In this paper, in order to implement nonparametric modelling of \(VO_2\) response to dynamic exercises, the kernel based estimation method has been adopted and modified. An \(\mathcal {L}_1\) regularisation term has been added into the cost function to penalise the least significant term of IR which can result in reducing the order of the impulse response model. Particularly, we have demonstrated that this method is still valid when the input of the system is a single step response for this specific VO_{2}—Speed system. For this research, several popular kernels were tested, such as stable spline (SS) kernel, diagonal kernel (DI) and diagonal/correlated (DC) kernel. Furthermore, we showed through several simulation examples that SS and DC kernels can achieve higher accuracy compared to DI kernel for this problem. Eventually, the proposed method was experimentally validated by using the \(VO_2\) data collected from 20 participants. The results were compared with the estimated model based on Akaike’s Information Criterion (AIC) selected autoregressive with exogenous terms (ARX) model with predicted error method for parameter estimation.
The main contributions of this work can be summarised as follows. Firstly, a new nonparametric modelling approach has been developed based on the kernelbased impulse response estimation approach, which can efficiently reduce the order of the IR model by incorporating an \(\mathcal {L}_1\) penalty term. Secondly, for the developed IR model identification, appropriate kernels selection has been investigated using extensive simulations, and the stable spline kernel (SS) was recommended as the best candidate. Thirdly, it was demonstrated by both experiment and simulation that the proposed method is efficient for the modelling of IR of cardiorespiratory response to dynamic exercise, which often confronts a highly noisy measurement under the stimulation of a simple input signal. Finally, an averaged impulse response model has been established, which is able to quantitatively describe the oxygen update onkinetics for treadmill exercise.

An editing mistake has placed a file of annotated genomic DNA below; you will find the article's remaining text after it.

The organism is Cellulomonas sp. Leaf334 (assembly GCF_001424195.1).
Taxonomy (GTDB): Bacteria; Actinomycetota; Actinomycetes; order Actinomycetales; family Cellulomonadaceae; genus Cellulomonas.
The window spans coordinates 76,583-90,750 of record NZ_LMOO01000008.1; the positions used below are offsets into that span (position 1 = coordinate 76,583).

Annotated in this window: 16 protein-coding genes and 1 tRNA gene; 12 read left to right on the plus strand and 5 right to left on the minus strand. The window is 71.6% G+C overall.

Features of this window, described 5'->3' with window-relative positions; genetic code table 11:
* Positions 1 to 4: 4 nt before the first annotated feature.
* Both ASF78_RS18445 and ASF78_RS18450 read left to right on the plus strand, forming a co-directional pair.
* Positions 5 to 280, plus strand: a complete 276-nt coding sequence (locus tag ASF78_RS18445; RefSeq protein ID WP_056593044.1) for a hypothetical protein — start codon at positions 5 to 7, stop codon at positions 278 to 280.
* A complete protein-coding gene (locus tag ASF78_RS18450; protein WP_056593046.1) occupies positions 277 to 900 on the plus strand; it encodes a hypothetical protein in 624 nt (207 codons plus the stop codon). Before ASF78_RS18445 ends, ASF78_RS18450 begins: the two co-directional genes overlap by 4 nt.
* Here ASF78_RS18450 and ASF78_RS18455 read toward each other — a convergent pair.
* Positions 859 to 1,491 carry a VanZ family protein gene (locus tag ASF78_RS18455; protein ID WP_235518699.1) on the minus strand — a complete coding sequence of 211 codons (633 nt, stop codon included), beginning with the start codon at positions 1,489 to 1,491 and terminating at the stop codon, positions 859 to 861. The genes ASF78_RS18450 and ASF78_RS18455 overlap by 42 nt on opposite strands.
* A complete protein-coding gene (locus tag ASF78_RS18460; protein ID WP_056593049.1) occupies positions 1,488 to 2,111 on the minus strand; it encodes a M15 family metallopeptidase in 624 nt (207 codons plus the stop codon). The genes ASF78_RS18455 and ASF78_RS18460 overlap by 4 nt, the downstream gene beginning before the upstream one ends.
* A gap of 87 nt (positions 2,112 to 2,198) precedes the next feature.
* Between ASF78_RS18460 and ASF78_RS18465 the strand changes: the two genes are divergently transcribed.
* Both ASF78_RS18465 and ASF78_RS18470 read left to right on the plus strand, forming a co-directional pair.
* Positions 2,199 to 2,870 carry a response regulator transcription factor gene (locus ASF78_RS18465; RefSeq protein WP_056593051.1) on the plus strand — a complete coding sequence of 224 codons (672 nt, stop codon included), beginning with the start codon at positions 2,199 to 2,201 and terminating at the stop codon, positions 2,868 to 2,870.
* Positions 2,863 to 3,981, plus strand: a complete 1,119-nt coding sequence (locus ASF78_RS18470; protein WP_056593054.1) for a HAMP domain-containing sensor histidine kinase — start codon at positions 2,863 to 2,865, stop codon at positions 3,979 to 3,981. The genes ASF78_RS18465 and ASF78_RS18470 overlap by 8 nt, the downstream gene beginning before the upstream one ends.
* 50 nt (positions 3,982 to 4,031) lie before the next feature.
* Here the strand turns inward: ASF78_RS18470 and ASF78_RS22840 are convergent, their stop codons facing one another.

This paper is organised as follows. In the "New modelling method for \(VO_2\) during exercise" section, the nonparametric method for \(VO_2\) modelling is proposed and kernel selection is also discussed. In the "Simulations" section, the simulation is carried out for the validation of the proposed method. In the "Experiments" section, the experimental results are presented. The "Conclusions" section concludes the paper.
New modelling method for \(VO_2\) during exercise
Kernel based estimation method of finite impulse response
In this section, a new kernel based nonparametric estimation method is exploited to model the oxygen uptake during treadmill exercise. For this nonparametric estimation method, it is not necessary to predefine the order of the model in advance. Furthermore, it will be shown that the proposed method can provide stable and smooth estimation comparing to other estimation methods, cf [15].